- Listen for the ‘silent letters’: Many English words contain letters which are not sounded: know, debt, knife, write, plumber, doubt, chemistry, psychology, thumb, knee, Wednesday, hour, salmon, hymn, leopard, receipt, often, sword, fasten, etc. Students write the words, (probably given in a contextualizing sentence) or, if the words are given in a list, they write or choose the ‘silent’ letters.
- Listen and punctuate: Students are given a text, such as the one below. The text is dictated (or a recording played) and students add punctuation where necessary. are these toms shoes no they’re black toms are brown where’s tom he isn’t here today he’s at his grandfathers house I think
- Listen and put in order: Students are given a series of sentences describing key events in a story. They listen to the story and mark the sentences in chronological order. This and the following task, exploit longer texts than would normally be used for dictation.
- Listen and take notes: Students hear a text which heavy in information containing dates, dimensions, numbers, etc. Students take notes (particularly of key information) and then, perhaps working in groups, try to reproduce the text.
- Listen and draw: At the simplest level, this involves drawing a picture from a description. It can also involve following a route on a map or marking the rooms on the plan of a house. Students can listen to a story and link words or phrases to make a ‘word map’ of the story (an introduction to note taking). At higher levels, listen and draw can involve listening to a technical description and draw a diagram.
- Radio aerobics: Use a good musical background and an instructor’s voice for an enjoyable and athletic listening activity!
- Listen, repeat and record: Listen and repeat is not only a good pronunciation activity, it gives important listening practice. Most students have cassette recorders at home so why not ask them to listen, repeat and record dialogues from the textbook. Listen and repeat activities can also be used with poetry readings or recording of people with different accents. It is all valuable listening!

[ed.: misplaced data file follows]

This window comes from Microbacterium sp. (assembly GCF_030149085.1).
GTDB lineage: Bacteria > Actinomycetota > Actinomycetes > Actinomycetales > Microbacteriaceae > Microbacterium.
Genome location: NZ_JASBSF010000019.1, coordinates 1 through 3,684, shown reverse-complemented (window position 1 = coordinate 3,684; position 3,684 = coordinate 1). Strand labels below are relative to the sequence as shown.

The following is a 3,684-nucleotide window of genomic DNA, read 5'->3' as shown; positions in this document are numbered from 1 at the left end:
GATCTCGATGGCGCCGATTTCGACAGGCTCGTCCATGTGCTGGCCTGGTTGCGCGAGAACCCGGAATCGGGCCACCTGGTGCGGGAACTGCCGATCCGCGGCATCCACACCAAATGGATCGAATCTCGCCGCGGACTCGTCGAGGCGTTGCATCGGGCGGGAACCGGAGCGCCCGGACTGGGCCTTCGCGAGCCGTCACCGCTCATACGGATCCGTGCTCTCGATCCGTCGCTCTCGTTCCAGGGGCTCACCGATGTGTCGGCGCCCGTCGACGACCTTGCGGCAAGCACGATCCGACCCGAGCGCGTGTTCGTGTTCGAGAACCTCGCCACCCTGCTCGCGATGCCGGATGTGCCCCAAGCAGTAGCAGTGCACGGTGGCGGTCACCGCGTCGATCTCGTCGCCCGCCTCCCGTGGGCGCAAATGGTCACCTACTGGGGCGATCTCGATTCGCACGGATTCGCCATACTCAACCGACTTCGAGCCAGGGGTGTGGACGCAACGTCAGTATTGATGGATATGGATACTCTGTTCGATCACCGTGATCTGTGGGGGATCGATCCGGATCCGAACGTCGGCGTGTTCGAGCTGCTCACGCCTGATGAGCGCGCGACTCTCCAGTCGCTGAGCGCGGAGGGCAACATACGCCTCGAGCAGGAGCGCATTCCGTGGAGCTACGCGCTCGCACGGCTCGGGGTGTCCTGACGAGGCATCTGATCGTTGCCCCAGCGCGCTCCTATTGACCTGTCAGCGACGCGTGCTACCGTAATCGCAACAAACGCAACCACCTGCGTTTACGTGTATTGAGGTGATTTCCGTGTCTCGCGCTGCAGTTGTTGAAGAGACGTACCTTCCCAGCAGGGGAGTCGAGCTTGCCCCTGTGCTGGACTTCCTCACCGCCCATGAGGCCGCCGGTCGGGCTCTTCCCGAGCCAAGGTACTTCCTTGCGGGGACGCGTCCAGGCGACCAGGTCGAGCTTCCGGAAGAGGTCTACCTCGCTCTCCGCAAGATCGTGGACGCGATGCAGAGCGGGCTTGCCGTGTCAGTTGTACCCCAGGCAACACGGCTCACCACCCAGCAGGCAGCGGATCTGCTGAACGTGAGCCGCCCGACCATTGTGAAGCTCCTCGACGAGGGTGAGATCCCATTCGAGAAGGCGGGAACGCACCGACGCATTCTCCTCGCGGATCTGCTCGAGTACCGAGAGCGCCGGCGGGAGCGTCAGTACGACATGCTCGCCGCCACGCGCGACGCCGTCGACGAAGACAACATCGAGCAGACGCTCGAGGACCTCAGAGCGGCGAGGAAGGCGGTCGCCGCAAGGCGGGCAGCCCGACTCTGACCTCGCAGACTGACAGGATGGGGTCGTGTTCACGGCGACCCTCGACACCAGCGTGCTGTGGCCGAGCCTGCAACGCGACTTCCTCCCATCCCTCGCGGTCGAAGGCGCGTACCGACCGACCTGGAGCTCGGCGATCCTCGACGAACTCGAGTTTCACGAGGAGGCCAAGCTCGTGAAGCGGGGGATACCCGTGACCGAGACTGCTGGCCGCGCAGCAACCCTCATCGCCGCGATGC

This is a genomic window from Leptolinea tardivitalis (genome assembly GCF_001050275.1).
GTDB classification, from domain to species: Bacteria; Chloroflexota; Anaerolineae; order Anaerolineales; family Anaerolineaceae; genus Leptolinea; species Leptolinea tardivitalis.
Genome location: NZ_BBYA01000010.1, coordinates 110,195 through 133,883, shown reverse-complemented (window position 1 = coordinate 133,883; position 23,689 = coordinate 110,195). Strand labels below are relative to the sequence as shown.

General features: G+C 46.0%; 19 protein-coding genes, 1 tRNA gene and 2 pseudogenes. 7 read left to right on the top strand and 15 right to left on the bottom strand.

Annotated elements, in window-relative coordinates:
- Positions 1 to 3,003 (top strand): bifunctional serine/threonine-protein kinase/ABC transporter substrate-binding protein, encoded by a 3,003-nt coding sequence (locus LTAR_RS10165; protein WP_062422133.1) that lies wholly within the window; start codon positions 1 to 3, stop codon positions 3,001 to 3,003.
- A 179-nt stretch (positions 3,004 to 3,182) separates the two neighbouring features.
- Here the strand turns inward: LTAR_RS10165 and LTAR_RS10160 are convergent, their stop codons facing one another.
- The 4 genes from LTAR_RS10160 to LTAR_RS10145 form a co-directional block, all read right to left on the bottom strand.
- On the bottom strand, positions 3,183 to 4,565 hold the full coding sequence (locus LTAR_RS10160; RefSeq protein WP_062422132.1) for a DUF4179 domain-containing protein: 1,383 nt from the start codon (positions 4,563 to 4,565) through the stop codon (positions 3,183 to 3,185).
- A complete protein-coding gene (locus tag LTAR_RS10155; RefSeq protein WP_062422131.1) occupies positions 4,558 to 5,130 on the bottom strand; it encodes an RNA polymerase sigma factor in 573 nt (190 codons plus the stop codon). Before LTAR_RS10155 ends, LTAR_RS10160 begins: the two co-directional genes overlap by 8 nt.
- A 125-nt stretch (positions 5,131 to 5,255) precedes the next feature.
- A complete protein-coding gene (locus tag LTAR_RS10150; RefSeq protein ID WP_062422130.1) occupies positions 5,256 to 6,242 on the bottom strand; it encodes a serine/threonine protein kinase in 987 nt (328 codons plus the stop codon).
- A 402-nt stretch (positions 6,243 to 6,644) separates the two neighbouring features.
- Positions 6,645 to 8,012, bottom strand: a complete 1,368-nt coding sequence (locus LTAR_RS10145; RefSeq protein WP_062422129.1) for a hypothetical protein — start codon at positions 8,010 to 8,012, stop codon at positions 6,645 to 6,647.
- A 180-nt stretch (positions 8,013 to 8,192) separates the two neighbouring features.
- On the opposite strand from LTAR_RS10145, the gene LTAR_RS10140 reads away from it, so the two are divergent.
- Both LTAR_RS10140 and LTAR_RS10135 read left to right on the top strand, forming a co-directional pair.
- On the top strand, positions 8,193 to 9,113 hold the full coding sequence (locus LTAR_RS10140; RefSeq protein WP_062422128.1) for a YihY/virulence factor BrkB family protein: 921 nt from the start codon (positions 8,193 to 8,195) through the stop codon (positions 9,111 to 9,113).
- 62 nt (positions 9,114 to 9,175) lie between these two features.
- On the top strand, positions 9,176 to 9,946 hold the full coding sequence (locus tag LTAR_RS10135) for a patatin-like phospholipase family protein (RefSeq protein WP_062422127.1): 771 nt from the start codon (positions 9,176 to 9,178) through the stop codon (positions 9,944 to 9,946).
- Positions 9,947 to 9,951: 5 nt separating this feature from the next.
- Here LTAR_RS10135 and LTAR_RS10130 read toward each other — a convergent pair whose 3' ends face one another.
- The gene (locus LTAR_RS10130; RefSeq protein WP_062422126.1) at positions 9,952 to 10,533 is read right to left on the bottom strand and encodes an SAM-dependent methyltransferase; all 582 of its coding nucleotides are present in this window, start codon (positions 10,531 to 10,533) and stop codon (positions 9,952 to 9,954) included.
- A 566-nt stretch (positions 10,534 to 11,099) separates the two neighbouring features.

- Listen and imagine: Using the power of the imagination to create pictures is a great way to help students to learn and remember. Students can listen to the soundtrack of video and imagine the pictures they will see. They can listen to descriptions from novels and imagine the scene.
- Listen and sing!: Today EFL songs are very good but you can also use karaoke versions of popular English songs. This activity will help both comprehension and production and will also help students to listen to sounds.
- Listen and read: Many graded readers (such as Penguin Readers) have dramatized recordings of the full text. These can be used (with books closed) for extensive listening or, they can be used (with books open) for ‘finger reading’. This means that students listen and follow the text with their fingers. ‘Finger reading’ benefits both listening and (perhaps surprisingly) reading speed. Challenges is a new series for Junior High Schools by Michael Harris and David Mower. The series has a very strong listening syllabus which combines Everyday Listening, Listening for Gist, Listening for Specific Information, Careful Listening, Listening for pronunciation, Listening to check your answers.
- Everyday listening: These are authentic listening texts associated with everyday locations, situations or activities. These include listening to directions, announcements, weather forecasts, airport information, tourist guides, automatic telephone messages. These recordings are used for authentic tasks, that is for the same purposes as you need to listen in real life.